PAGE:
Opata had a previous conviction in Greensboro in 2007 for possessing cocaine and was sentenced to at least six months in jail. Six years earlier, she was convicted of larceny by employee in Greensboro and sentenced to six to eight months.

Last fall, Opata was charged with child neglect for allegedly leaving three of her children home alone. A passer-by reported finding one of the children in the street and took the child to a fire station. A hearing is set for Friday in that case.

After Opata's court appearance Tuesday, Jerry Hawthorne, the father of the children who died, declined to be interviewed.

"I've been taking care of those kids - blood, tooth and nail," Hawthorne told reporters, as he stood in the courthouse with several relatives.

Hawthorne said, that he is fighting for custody of the two older children, who are in Department of Social Services custody. He said he is the children's stepdad, and the only father they've ever known.

Court records show Hawthorne has lived in Greensboro and has been convicted of multiple drug offenses in Guilford County since 2000. Those cases included convictions for maintaining a place to sell drugs and possession with intent to sell marijuana and cocaine.

Hawthorne was released from prison in 2008, after serving about nine months on drug charges. He is awaiting trial on a charge of violating his probation by leaving the county.

Hawthorne also was charged in Mecklenburg in 2008 with contributing to the delinquency of a juvenile, but that case was dismissed last year and details of the case are no longer available.

N.J. appeals court hears arguments whether blogger is protected by shield laws

She wrote About Porn

In the ongoing dispute between a Freehold-based company and a blogger sued for writing about the online pornography industry, a state appeals panel heard arguments [Tuesday] over whether she should be considered a member of the media and protected by New Jersey’s shield laws.

In their questioning of the attorneys for blogger Shellee Hale and Too Much Media LLC, the trio of appellate judges acknowledged they were treading into largely uncharted territory in determining what type of comments on the internet can be considered slander or libel.

The appellate panel, sitting at Rutgers Law School in Camden, is trying to determine whether Hale, a mother of five and a blogger from Washington State, is considered a journalist and a member of the media when she was gathering information in 2009 about an internet security breach at TMM.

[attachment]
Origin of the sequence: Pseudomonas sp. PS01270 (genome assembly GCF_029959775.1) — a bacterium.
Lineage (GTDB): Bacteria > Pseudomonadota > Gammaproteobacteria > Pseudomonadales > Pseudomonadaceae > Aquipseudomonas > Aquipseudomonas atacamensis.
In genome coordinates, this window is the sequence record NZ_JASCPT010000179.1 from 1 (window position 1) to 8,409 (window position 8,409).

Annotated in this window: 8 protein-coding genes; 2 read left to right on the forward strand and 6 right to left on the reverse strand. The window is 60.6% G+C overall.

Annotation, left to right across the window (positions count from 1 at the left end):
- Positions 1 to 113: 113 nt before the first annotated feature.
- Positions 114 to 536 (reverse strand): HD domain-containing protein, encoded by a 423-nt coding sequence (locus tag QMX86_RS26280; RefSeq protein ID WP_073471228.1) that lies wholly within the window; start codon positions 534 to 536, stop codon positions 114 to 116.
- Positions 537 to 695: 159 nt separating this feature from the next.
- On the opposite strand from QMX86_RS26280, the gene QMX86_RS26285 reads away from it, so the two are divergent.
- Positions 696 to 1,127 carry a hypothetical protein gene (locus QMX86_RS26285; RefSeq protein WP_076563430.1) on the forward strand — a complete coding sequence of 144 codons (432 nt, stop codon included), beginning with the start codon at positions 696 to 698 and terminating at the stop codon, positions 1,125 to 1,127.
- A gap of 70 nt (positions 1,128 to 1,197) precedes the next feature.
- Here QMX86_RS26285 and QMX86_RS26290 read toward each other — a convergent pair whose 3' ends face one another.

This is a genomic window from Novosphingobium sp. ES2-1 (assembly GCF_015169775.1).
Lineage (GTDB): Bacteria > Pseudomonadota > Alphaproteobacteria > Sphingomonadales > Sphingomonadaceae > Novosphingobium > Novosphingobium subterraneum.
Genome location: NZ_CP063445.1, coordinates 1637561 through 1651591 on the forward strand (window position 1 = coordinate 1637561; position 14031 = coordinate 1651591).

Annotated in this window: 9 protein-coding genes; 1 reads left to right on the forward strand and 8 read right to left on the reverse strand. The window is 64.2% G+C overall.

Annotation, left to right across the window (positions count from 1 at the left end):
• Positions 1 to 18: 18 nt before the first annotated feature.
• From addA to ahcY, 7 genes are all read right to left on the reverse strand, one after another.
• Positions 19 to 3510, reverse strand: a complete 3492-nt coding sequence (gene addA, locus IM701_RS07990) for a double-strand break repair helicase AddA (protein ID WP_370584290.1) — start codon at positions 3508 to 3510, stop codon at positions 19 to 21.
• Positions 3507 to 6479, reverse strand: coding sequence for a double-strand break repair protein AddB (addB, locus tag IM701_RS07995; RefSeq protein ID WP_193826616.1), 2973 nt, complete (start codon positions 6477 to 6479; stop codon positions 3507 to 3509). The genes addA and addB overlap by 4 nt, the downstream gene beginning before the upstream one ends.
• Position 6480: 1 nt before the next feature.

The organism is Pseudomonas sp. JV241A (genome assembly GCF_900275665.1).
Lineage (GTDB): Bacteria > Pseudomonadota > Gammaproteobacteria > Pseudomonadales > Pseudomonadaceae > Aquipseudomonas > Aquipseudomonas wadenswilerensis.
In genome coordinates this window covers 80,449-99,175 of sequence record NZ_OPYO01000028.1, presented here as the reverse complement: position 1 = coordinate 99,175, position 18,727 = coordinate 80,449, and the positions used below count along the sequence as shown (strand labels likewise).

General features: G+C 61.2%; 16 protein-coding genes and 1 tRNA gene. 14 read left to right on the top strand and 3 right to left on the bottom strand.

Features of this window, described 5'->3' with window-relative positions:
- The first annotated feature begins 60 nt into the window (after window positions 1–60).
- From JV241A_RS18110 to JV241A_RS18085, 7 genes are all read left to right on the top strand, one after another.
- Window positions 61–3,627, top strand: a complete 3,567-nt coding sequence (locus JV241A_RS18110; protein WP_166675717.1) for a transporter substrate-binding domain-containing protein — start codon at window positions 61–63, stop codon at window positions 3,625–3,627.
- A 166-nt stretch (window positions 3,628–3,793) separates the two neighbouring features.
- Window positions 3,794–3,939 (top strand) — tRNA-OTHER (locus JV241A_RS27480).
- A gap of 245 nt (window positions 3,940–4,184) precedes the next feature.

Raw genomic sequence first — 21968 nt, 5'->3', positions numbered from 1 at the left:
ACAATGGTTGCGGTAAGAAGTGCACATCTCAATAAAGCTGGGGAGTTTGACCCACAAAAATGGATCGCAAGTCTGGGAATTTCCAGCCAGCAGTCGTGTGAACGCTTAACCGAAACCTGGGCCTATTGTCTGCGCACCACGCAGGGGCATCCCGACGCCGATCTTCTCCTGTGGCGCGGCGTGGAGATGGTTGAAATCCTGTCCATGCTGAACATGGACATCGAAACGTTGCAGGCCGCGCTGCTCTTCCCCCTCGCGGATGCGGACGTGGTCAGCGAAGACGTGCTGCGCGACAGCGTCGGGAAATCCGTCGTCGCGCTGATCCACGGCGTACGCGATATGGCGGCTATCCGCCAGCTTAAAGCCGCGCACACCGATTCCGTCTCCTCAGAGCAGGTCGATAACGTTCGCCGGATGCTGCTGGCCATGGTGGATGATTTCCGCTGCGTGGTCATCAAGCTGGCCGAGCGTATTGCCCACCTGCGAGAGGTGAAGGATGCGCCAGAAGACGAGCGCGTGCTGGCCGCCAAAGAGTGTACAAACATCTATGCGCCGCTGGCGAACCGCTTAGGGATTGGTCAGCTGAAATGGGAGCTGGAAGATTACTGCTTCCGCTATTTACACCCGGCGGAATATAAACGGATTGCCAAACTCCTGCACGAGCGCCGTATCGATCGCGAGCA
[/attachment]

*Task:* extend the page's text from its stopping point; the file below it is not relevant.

At issue are comments she posted on a message board of an adult entertainment website accusing the principals of TMM of threatening her life.

The company sued and wants her to pay punitive damages for what it claims are comments that sullied its reputation. In an attempt to block TMM from forcing her to reveal her sources as part of the lawsuit, Hale sought to have the suit dismissed or to have a judge declare her protected under New Jersey’s so-called shield laws that protect journalists from disclosing their sources.

After court today, TMM attorney Joel Kreizman said Hale may have been acting as a journalist when she was preparing an article for her own website, but he contended she was nothing more than an irresponsible member of the public posting libelous or slanderous comments when she wrote on the message board.

Traditionally, slander has been defined as spoken defamation and libel as written defamation. However, Kreizman contends the internet changes that because its contents can be accessed indefinitely.

‘‘As a result, months and months from now we could be in a situation where we don’t know if we lost a customer because of what they saw when they Googled us,’’ he said. ‘‘Other than being a blogger, she didn’t do anything to show she was a journalist.’’

Hale’s attorney, Jeffrey Pollock, contends she was investigating TMM’s security breach when she was posting comments on the message board and therefore should be protected by the shield laws.

‘‘She was doing all the things someone would do to investigate, Pollock said.

Appellate Judges Philip Carchman, Anthony Parrillo and Marie Lihotz did not indicate when they would issue a decision.

NYPD hunts for supermodel after she assaults limo driver

Wanted: Supermodel with long legs and short fuse.

Cops are hunting for Naomi Campbell after she assaulted her limo driver in Midtown on Tuesday afternoon, police sources said.

Full Story

Today is ...

Today is Wednesday, March 3, the 62nd day of 2010.

There are 303 days left in the year.

Today In History March 3

Today's unusual holidays and celebrations are:

I Want You To Be Happy Day
What If Cats And Dogs Had Opposable Thumbs Day

Our Readers

Some of our readers today have been in:

Le Harve, Haute-Normandie, France
Piraeus, Attiki, Greece
Hamburg, Hamburg, Germany
Novosibirsk, Novgorod, Russia
Klaipeda, Klaipedos Apskritis, Lituania
Utrecht, Utrecht, Netherlands
London, England, United Kingdom

as well as the United States in such cities as Whittier, Harrodsburg, Wharton, La Crosse, Harlingen, Damascus and more.

Daily Horoscope

Today's horoscope says:

You're going to be a very happy camper for the next couple of days, and it all starts now.
Wanderlust has cast a spell on you -- the kind of spell that makes it impossible to say no to a trip, a class or a new experience of any kind.
Anything that appeals to your curiosity or helps you stretch your mind will be absolutely irresistible.